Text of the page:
For Sexual Health Week 2020 and throughout September, Brook is celebrating the introduction of mandatory RSE in all schools in England. This anonymous blog is from a young person whose lack of relationships and sex education (RSE) at school meant she had to turn to porn for information. She hopes the introduction of mandatory RSE will mean that young people are equipped to navigate consent, pleasure, and healthy relationships.
I attended a Catholic secondary school and I do not remember having any sex and relationships education beyond defining different STIs and their symptoms. I later found out from my younger sisters who attended the same school that I was most likely skipped over for any other RSE (relationships and sex education).
When we were 14/15 the teachers would pick out the girls they thought were most likely to have sex first. These were the girls who were known to attend parties or hang out in particular groups.
They then collected these 2 or 3 girls from each class, put them all in a room, and taught them how to put a condom on a banana! No other girls were given this lesson.
The fact that this was agreed upon as a suitable thing to do still confuses me to this day. The idea that they thought it was ok to assume who would be having sex first, exclude everyone else and pull these girls out in front of everyone is so shocking.
Even if I had been picked for one of these classes, they were so minimal I still would have been completely unprepared for having sex. I was in a long term relationship from a young age so I had my first sexual interactions earlier than most. I remember feeling a lot of pressure to have sex. At the time, I believed that if I was with someone for long enough it was unreasonable for me to keep them waiting.
With a complete lack of sex education, like many young people, I turned to pornography to teach me what I should be doing.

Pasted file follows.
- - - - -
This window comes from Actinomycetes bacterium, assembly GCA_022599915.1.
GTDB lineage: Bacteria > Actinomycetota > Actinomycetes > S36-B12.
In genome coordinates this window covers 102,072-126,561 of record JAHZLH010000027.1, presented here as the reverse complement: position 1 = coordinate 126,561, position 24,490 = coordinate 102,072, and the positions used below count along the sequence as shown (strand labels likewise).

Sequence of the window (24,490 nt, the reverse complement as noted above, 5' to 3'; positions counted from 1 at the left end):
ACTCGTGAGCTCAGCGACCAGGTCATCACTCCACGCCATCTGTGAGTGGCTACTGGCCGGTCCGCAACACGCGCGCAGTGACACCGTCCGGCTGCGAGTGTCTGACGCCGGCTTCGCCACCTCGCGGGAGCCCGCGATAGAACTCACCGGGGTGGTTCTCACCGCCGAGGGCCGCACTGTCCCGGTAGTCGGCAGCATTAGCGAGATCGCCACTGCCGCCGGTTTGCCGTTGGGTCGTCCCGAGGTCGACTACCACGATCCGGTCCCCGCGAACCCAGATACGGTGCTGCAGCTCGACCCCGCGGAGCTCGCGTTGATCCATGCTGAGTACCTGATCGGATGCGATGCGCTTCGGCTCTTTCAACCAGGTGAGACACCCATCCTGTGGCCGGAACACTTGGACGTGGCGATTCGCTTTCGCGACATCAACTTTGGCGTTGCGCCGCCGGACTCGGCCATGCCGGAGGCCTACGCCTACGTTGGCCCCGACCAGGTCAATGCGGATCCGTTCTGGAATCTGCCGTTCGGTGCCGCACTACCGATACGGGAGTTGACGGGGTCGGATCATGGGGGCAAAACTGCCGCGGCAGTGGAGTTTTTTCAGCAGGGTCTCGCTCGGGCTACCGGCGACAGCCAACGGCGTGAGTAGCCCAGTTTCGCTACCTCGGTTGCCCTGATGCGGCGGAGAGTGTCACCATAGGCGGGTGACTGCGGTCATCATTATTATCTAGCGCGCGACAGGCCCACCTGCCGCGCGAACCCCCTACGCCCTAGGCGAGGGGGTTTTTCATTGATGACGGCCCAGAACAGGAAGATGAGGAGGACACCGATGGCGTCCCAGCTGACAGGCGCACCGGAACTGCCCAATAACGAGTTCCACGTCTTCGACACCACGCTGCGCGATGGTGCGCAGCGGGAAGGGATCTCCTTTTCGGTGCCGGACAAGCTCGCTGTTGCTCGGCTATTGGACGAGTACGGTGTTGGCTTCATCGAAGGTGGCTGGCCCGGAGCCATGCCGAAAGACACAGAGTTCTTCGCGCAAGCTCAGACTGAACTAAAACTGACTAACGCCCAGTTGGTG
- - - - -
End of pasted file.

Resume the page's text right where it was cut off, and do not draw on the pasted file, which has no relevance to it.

As a result, most of the early sex I had replicated porn and unsurprisingly this was not always an enjoyable experience for me. That’s not to say I only had awful experiences, some of the time I was having pleasurable sex but my attitude towards sex was completely flawed.
My main focus was what I should be doing, what was normal and how I should be pleasing my partner. My pleasure was not a priority.
I thought it was better to act like I was enjoying myself rather than admit I wasn’t. I often felt broken and confused. Asking questions like: Why can’t I cum just through intercourse? Why don’t I enjoy deep-throating? Why is anal so painful? In porn with no lube and preparation it seems to be fine?
All of these questions could have been answered by comprehensive RSE. Without knowing the facts about the reality of sex, I felt flawed.
I believed I was at fault for not getting pleasure out of certain things that seemed normal in pornography. I did not think it was acceptable for me to ask for what gave me pleasure. I didn’t even take the time to work out what that was. When I eventually spoke to my friends, I realised my experiences were not unique, many had remained silent or acted like they were enjoying themselves during uncomfortable sexual encounters. Some of them had never orgasmed (but had faked an uncountable number of times). One or two of them didn’t know where their clitoris was. I’m not saying that orgasms are the be-all and end-all of sex, I do think it’s about the journey, but an equal interest in each partner’s pleasure should surely be the starting point?!
It took years and a mature partner taking an interest in my pleasure for me to unlearn the mindset that my pleasure was secondary. It was so drilled into me that I was there to perform in a sexual encounter and that my occasional discomfort was to be expected. I am so grateful for the place I am in now but at the same time, I am angry.
I am angry that in a society where we are supposed to want the best for our children’s development and future, we have somehow deprived so many of any help in navigating consent, pleasure or healthy communication.
I hope that with the introduction of mandatory RSE we see more open and honest conversations with teenagers. Let’s arm them with the knowledge of what healthy, respectful relationships and sexual encounters should look like.